architectural salvage: the slasher movie

My friend Noel and I went up to Demolition Depot, an architectural salvage outfit on 125th and third Avenue. Four stories of remnants– many, many doors, sinks and toilets– waiting in darkness (lights are on motion detectors). All are obsessively catalogued; each item tagged with a number one looks up on a computer for a price, each entry documented with a photo. Areas on each floor are designated with small hanging signs saying things like, "swinging kitchen door section" or "full set French door section." The peculiarity of the place comes through in certain inventory choices: there may be a stunning, unusual item, say, a 4-foot tall wooden Art Deco chandelier nestled amongst rows of graceful early twentieth century oval sinks and then a small, corroded, emphatically not-special mirror, each tagged, photographed and recorded.

All items appear to be in the exact state in which they were found and ripped from the bowels of origin. Small traces of lives remained. A door with children's stickers, another with a sad accretion of locks and chains. Toilets dressed in furry colored seat covers. Medicine cabinets with rust rings--documents of the last can or two of shaving cream?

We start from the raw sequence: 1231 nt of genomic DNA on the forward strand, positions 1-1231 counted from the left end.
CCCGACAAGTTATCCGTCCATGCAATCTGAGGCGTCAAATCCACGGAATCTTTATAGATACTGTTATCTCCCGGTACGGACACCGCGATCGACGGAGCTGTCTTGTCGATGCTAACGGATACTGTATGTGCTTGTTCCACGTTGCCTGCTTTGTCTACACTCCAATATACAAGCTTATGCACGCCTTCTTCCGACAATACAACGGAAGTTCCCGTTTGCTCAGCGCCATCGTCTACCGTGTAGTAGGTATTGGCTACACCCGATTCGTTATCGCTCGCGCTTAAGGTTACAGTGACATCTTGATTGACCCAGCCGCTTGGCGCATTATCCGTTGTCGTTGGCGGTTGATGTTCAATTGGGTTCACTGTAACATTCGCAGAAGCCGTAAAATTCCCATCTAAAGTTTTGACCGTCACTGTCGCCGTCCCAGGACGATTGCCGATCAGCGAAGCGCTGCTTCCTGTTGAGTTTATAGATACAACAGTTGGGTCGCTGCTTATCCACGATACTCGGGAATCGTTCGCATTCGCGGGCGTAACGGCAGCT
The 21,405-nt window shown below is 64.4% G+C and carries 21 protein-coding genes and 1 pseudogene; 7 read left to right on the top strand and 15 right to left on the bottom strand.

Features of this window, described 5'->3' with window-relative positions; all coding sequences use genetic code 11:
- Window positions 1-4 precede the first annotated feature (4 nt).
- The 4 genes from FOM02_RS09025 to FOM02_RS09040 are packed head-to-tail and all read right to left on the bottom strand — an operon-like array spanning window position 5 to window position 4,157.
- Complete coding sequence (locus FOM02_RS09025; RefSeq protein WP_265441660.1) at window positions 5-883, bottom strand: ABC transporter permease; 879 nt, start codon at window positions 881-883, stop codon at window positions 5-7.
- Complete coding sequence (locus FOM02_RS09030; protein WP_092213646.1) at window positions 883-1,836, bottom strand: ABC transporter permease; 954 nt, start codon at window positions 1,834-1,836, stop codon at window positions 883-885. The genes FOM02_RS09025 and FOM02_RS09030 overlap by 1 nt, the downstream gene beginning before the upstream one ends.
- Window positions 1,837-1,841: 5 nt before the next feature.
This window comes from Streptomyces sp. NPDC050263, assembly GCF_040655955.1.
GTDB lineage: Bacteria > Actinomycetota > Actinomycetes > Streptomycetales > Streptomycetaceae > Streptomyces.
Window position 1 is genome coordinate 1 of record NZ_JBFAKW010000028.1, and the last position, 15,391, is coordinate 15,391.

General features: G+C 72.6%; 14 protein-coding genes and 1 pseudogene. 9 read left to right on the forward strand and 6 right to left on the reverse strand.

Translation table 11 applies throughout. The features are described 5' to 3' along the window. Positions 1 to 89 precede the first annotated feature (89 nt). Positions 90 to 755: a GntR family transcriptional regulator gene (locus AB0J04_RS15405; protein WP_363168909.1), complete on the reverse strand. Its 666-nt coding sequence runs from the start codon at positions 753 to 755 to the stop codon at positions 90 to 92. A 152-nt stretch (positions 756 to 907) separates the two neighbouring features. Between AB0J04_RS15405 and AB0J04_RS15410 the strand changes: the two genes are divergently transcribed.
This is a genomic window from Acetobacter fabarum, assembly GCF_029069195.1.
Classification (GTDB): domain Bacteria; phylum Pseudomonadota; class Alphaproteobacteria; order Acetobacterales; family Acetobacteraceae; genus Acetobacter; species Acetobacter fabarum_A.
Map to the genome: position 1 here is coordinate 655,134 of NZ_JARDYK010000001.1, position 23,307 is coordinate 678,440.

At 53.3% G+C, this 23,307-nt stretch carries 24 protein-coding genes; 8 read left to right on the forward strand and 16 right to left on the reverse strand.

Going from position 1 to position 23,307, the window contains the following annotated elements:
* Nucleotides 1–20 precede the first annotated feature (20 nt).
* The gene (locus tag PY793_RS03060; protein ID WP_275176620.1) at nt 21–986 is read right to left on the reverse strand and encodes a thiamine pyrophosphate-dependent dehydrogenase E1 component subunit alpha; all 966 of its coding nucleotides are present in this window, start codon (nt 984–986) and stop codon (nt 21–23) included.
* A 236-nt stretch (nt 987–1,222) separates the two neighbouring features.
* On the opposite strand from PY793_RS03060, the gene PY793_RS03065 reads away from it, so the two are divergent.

We got the sense that Evan, the owner, never truly wanted to part with anything. N inquired about a large, handsome print of the Singer building propped up against the counter. It was met with "That's.... [pause]... mine. Not for sale." The small, corroded, emphatically not-special mirror mentioned above, used by us as a price gauge, was $75. To visit the fireplace annex across the street one needed to be escorted. When we asked and waited for our escort we were interrogated more than once: "Are you looking for fireplaces? Are you shopping for mantels?" Ultimately we were discouraged from venturing over, fearing what a, "just looking" might incur.

Ominously we were reminded that, if we didn't see something we wanted, we should call them since they were "always taking down buildings." Always taking down buildings. That conveyed a bit more active intent than I was comfortable with. My
wistful admiration and odd sense of gratitude that someone "rescued" these items began to falter. In the Stephen King novel of Demolition Depot, Evan, sinking ever deeper into his acquisitional mania and cataloging delusions, would resort to subterfuge, landmark infringement and-- murder!--in order to take down buildings and salvage items, large and small. Then they'd remain in perpetuity on those four dark floors or "over in the warehouse."

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